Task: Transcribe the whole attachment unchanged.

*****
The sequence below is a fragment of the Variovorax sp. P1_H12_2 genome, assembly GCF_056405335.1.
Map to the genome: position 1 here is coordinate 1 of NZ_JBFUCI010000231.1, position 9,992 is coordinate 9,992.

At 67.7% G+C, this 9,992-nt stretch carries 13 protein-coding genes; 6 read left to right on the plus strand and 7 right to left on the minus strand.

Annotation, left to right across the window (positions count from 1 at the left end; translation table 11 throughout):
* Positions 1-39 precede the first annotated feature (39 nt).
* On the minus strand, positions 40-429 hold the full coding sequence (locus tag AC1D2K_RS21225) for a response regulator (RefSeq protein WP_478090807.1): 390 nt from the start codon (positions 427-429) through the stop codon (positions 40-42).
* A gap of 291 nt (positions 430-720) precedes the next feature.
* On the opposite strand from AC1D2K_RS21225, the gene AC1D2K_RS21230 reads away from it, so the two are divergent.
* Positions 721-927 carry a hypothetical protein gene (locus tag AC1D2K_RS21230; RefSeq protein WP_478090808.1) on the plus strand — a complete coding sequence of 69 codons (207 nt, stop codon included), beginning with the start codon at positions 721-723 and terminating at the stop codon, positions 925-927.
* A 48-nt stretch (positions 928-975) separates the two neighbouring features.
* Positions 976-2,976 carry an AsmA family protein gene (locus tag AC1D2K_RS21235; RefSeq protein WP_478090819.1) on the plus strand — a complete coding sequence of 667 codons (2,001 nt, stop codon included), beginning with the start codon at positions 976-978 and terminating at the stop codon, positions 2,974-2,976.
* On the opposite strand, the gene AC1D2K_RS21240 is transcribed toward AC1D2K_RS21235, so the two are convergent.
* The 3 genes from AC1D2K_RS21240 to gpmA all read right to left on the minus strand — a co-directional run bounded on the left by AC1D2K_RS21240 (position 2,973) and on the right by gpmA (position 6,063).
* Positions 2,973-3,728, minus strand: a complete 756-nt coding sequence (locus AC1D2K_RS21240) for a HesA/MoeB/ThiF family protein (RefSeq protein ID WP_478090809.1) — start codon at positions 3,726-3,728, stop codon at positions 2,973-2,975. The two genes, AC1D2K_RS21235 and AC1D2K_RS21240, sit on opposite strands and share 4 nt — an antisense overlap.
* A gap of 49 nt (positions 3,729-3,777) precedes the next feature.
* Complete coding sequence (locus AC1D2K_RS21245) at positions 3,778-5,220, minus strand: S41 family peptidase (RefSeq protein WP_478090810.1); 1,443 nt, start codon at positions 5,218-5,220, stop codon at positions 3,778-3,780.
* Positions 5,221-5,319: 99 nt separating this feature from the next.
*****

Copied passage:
The sequence below is a fragment of the Variovorax sp. P1_H12_2 genome, assembly GCF_056405335.1.
Map to the genome: position 1 here is coordinate 1 of NZ_JBFUCI010000231.1, position 9,992 is coordinate 9,992.

At 67.7% G+C, this 9,992-nt stretch carries 13 protein-coding genes; 6 read left to right on the plus strand and 7 right to left on the minus strand.

Annotation, left to right across the window (positions count from 1 at the left end; translation table 11 throughout):
* Positions 1-39 precede the first annotated feature (39 nt).
* On the minus strand, positions 40-429 hold the full coding sequence (locus tag AC1D2K_RS21225) for a response regulator (RefSeq protein WP_478090807.1): 390 nt from the start codon (positions 427-429) through the stop codon (positions 40-42).
* A gap of 291 nt (positions 430-720) precedes the next feature.
* On the opposite strand from AC1D2K_RS21225, the gene AC1D2K_RS21230 reads away from it, so the two are divergent.
* Positions 721-927 carry a hypothetical protein gene (locus tag AC1D2K_RS21230; RefSeq protein WP_478090808.1) on the plus strand — a complete coding sequence of 69 codons (207 nt, stop codon included), beginning with the start codon at positions 721-723 and terminating at the stop codon, positions 925-927.
* A 48-nt stretch (positions 928-975) separates the two neighbouring features.
* Positions 976-2,976 carry an AsmA family protein gene (locus tag AC1D2K_RS21235; RefSeq protein WP_478090819.1) on the plus strand — a complete coding sequence of 667 codons (2,001 nt, stop codon included), beginning with the start codon at positions 976-978 and terminating at the stop codon, positions 2,974-2,976.
* On the opposite strand, the gene AC1D2K_RS21240 is transcribed toward AC1D2K_RS21235, so the two are convergent.
* The 3 genes from AC1D2K_RS21240 to gpmA all read right to left on the minus strand — a co-directional run bounded on the left by AC1D2K_RS21240 (position 2,973) and on the right by gpmA (position 6,063).
* Positions 2,973-3,728, minus strand: a complete 756-nt coding sequence (locus AC1D2K_RS21240) for a HesA/MoeB/ThiF family protein (RefSeq protein ID WP_478090809.1) — start codon at positions 3,726-3,728, stop codon at positions 2,973-2,975. The two genes, AC1D2K_RS21235 and AC1D2K_RS21240, sit on opposite strands and share 4 nt — an antisense overlap.
* A gap of 49 nt (positions 3,729-3,777) precedes the next feature.
* Complete coding sequence (locus AC1D2K_RS21245) at positions 3,778-5,220, minus strand: S41 family peptidase (RefSeq protein WP_478090810.1); 1,443 nt, start codon at positions 5,218-5,220, stop codon at positions 3,778-3,780.
* Positions 5,221-5,319: 99 nt separating this feature from the next.